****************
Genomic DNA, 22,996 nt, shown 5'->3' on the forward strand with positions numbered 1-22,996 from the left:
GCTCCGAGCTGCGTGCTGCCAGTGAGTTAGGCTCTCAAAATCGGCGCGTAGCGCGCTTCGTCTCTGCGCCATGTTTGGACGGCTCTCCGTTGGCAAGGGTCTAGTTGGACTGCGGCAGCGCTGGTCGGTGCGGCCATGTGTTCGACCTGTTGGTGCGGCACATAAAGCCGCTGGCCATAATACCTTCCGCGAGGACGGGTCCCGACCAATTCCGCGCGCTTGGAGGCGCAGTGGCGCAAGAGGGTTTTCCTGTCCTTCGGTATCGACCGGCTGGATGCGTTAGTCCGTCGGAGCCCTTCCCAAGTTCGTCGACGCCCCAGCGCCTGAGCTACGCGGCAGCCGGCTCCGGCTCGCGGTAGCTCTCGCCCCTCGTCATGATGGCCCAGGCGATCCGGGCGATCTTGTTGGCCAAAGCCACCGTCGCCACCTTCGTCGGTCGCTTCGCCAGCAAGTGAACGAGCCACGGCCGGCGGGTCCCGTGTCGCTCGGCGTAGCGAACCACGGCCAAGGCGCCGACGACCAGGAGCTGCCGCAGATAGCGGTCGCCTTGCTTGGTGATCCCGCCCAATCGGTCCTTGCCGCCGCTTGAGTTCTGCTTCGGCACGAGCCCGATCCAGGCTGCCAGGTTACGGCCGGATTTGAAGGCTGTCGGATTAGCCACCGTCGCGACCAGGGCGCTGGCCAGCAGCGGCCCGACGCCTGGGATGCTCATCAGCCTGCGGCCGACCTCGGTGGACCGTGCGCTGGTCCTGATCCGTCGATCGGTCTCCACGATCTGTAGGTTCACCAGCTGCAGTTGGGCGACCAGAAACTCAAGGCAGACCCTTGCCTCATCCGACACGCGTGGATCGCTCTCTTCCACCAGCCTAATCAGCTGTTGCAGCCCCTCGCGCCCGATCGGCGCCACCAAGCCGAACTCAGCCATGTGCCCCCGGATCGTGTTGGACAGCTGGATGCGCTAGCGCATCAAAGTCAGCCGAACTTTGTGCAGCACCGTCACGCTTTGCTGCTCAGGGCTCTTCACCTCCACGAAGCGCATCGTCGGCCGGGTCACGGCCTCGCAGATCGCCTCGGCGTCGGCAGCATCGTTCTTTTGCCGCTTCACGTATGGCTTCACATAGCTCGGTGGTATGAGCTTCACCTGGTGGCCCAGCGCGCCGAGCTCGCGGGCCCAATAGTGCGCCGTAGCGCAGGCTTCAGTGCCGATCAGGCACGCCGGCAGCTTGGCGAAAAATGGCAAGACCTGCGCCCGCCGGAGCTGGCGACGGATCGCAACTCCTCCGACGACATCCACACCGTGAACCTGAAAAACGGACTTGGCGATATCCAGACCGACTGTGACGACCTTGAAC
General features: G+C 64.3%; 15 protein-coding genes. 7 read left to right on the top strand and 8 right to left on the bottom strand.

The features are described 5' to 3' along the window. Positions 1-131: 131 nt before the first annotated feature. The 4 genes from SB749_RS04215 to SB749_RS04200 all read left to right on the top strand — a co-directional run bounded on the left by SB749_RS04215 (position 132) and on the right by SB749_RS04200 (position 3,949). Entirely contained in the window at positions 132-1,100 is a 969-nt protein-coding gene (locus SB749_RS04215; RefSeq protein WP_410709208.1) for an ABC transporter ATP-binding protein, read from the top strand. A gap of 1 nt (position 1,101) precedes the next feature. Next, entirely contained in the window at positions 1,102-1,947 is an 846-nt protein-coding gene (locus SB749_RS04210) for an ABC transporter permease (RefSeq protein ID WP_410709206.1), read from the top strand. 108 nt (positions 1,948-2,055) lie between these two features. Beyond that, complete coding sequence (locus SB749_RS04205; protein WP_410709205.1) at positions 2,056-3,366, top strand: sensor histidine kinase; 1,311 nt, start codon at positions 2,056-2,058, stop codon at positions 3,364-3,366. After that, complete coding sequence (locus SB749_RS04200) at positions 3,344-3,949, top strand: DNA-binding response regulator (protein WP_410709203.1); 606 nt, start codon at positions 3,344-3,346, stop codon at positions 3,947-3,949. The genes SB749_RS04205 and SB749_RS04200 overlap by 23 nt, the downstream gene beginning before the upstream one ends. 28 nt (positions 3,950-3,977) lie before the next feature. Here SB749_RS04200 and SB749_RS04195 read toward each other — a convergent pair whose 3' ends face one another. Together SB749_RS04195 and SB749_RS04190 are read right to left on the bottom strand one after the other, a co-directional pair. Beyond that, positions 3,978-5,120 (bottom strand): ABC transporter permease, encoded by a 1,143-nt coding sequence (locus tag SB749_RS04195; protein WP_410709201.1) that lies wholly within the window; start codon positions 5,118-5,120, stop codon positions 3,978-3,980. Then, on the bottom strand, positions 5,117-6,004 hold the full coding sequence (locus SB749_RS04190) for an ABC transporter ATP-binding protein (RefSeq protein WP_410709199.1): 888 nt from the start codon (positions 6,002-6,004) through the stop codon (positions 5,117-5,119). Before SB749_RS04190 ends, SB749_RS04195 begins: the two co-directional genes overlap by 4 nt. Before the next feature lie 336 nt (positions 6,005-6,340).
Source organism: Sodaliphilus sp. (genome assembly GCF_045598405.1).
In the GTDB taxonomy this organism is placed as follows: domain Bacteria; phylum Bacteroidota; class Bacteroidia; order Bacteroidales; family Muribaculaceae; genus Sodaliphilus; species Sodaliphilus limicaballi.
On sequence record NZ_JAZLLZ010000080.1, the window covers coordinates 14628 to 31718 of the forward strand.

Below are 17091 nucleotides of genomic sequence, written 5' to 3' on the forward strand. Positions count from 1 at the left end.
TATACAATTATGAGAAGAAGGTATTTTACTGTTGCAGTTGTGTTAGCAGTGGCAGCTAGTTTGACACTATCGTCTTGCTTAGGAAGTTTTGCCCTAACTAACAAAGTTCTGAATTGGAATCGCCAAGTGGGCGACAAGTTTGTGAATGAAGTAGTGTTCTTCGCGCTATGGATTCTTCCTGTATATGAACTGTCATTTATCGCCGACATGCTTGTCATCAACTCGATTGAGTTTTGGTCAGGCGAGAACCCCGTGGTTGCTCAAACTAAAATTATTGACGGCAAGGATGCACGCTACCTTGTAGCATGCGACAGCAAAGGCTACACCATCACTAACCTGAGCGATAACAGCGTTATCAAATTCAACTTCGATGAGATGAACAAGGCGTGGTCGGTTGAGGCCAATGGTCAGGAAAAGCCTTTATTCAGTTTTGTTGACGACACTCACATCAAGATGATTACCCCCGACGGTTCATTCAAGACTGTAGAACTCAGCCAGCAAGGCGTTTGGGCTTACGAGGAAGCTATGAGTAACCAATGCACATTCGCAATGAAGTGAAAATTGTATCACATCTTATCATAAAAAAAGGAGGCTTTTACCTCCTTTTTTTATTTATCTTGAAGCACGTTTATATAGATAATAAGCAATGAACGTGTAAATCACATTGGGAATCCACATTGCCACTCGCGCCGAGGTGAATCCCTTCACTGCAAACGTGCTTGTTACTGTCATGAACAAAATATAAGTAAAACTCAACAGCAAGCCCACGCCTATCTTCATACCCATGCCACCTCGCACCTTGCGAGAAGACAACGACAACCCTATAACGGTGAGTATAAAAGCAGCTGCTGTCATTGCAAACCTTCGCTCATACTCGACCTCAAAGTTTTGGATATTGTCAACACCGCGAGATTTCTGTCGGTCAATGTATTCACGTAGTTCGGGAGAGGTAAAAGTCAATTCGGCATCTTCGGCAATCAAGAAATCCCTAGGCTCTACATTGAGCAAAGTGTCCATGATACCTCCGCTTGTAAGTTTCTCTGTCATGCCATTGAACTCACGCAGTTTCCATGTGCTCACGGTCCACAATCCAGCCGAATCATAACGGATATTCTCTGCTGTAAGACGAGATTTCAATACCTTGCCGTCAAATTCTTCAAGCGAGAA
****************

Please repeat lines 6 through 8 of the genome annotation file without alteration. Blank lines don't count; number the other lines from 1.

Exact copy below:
In the GTDB taxonomy this organism is placed as follows: domain Bacteria; phylum Bacteroidota; class Bacteroidia; order Bacteroidales; family Muribaculaceae; genus Sodaliphilus; species Sodaliphilus limicaballi.
On sequence record NZ_JAZLLZ010000080.1, the window covers coordinates 14628 to 31718 of the forward strand.

Below are 17091 nucleotides of genomic sequence, written 5' to 3' on the forward strand. Positions count from 1 at the left end.